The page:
Statewide, the Herriman deaths come as officials have sought to step up suicide prevention efforts in recent years, in light of alarming trends.

Researchers with the federal Centers for Disease Control and Prevention (CDC) — deployed to Utah last year to study its rising suicide numbers — released a report confirming the state’s youth suicide rate had more than doubled between 2011 and 2015, growing four times faster annually than the national average.

The CDC said Utah could be using prevention programs and resources in schools that are proven to work, but isn’t.

After a dip in total youth suicides in 2016, the numbers climbed again in 2017 to a preliminary 42, according to Utah Department of Health figures.

Gov. Gary Herbert formed a community task force earlier this year to address the problem. Lawmakers responded with several bills, including one to boost the number of mental-health crisis teams around the state and another to ensure the state’s crisis hotlines are adequately staffed.

Anyone experiencing suicidal thoughts is asked to call the 24-Hour National Suicide Prevention Hotline, 1-800-273-TALK (8255). Utah also has crisis lines statewide, and the SafeUT app offers immediate crisis intervention services for youth and a confidential tip program.

Counseling is key

A national toolkit for suicide response recommends dealing with multiple suicides using counselors and other mental-health screening tools to identify those at risk.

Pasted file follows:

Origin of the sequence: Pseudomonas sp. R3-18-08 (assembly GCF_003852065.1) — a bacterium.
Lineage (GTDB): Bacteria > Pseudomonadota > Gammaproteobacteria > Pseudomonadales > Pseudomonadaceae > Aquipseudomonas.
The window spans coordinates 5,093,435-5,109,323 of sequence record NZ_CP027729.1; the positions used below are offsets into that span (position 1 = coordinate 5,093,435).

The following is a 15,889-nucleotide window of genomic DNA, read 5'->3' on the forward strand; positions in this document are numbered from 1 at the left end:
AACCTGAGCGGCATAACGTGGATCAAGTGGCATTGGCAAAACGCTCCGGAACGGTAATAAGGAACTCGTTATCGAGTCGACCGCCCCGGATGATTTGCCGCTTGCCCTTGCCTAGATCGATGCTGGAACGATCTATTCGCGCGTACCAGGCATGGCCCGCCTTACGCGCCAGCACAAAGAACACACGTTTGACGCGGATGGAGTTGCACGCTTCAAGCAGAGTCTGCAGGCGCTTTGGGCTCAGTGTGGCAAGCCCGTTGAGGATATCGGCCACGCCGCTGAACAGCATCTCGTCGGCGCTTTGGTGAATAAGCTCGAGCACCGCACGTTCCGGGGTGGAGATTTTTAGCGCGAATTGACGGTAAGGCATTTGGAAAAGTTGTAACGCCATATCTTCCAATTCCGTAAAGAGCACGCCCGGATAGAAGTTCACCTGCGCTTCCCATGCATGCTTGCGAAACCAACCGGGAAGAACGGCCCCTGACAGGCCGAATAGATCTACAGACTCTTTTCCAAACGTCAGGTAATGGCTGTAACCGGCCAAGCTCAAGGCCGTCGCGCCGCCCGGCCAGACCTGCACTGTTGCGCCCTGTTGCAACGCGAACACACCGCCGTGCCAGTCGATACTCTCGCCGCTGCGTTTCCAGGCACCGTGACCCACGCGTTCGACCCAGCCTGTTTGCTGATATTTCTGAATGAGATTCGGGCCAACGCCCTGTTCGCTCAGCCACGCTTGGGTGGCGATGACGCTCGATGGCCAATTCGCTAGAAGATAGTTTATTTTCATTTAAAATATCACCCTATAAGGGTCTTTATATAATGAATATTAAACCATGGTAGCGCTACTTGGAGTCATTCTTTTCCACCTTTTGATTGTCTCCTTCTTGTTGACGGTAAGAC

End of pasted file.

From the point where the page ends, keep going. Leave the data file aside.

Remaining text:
Were it up to Birch, Herriman High would have more counseling help walking the halls. Though the school currently has nine counselors — more than most schools — a student population of about 2,700 means there is one counselor for every 300 students.

The school brought in a motivational speaker in March, and national suicide-prevention expert Scott Poland will be on site April 16 to give training sessions to staff, as he has done in other communities facing multiple youth suicides.

Poland, a psychology professor at Nova Southeastern University in Florida, said in an interview that all community members — not just educators and parents — need to keep an eye out for kids exhibiting suicidal behavior.

More people need to learn the warning signs, Poland said — depression; out-of-character behavior; a preoccupation with death; or statements about feeling hopeless, helpless or worthless. Then they need to follow through in reporting the behavior to parents and counselors.

Poland also urges follow-up safety plans to ensure that vulnerable students are being closely watched and receiving the attention they need.

“We’ve got to get all the adults trained first, then we’ll move into providing good information for students,” said Poland, who has conducted similar trainings hundreds of times around the country.

“Jordan is trying,” he said of the school district. “And this is not just a problem for Jordan. This is a national problem.”

Search for clues

Utah experts said they are in the early stages of investigating the Herriman deaths and other youth suicides in the surrounding area. They don’t want to label the cases a suicide “cluster,” or describe it as a “contagion,” without information that indicates the deaths are tied together beyond geography.

Clusters of teen suicides — defined as at least three deaths in a short time frame and in close proximity — have occurred in recent years in Colorado, California and Arizona. CDC experts arrived in Ohio this week to study a cluster of 12 teenage suicides in Stark County since August.